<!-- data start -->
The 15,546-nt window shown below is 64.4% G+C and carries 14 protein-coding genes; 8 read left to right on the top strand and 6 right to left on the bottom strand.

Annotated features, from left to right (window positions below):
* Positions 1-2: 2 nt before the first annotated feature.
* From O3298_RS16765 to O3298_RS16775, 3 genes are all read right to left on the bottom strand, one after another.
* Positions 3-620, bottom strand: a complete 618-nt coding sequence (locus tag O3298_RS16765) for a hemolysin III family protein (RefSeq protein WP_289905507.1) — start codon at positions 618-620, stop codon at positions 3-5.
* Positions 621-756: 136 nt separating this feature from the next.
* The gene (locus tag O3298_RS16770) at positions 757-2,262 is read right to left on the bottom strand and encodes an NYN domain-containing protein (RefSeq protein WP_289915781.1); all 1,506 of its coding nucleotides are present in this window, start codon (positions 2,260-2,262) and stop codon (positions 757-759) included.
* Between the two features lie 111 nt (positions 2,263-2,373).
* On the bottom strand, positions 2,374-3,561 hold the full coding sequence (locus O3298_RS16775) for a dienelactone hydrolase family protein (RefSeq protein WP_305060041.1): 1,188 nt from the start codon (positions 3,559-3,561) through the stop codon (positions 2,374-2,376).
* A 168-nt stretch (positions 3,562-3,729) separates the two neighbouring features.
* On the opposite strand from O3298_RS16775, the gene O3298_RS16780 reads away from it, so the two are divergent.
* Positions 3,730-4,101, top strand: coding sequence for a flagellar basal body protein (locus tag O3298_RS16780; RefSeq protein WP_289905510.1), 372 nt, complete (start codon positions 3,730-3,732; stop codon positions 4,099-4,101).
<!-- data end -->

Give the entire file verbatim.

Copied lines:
The 15,546-nt window shown below is 64.4% G+C and carries 14 protein-coding genes; 8 read left to right on the top strand and 6 right to left on the bottom strand.

Annotated features, from left to right (window positions below):
* Positions 1-2: 2 nt before the first annotated feature.
* From O3298_RS16765 to O3298_RS16775, 3 genes are all read right to left on the bottom strand, one after another.
* Positions 3-620, bottom strand: a complete 618-nt coding sequence (locus tag O3298_RS16765) for a hemolysin III family protein (RefSeq protein WP_289905507.1) — start codon at positions 618-620, stop codon at positions 3-5.
* Positions 621-756: 136 nt separating this feature from the next.
* The gene (locus tag O3298_RS16770) at positions 757-2,262 is read right to left on the bottom strand and encodes an NYN domain-containing protein (RefSeq protein WP_289915781.1); all 1,506 of its coding nucleotides are present in this window, start codon (positions 2,260-2,262) and stop codon (positions 757-759) included.
* Between the two features lie 111 nt (positions 2,263-2,373).
* On the bottom strand, positions 2,374-3,561 hold the full coding sequence (locus O3298_RS16775) for a dienelactone hydrolase family protein (RefSeq protein WP_305060041.1): 1,188 nt from the start codon (positions 3,559-3,561) through the stop codon (positions 2,374-2,376).
* A 168-nt stretch (positions 3,562-3,729) separates the two neighbouring features.
* On the opposite strand from O3298_RS16775, the gene O3298_RS16780 reads away from it, so the two are divergent.
* Positions 3,730-4,101, top strand: coding sequence for a flagellar basal body protein (locus tag O3298_RS16780; RefSeq protein WP_289905510.1), 372 nt, complete (start codon positions 3,730-3,732; stop codon positions 4,099-4,101).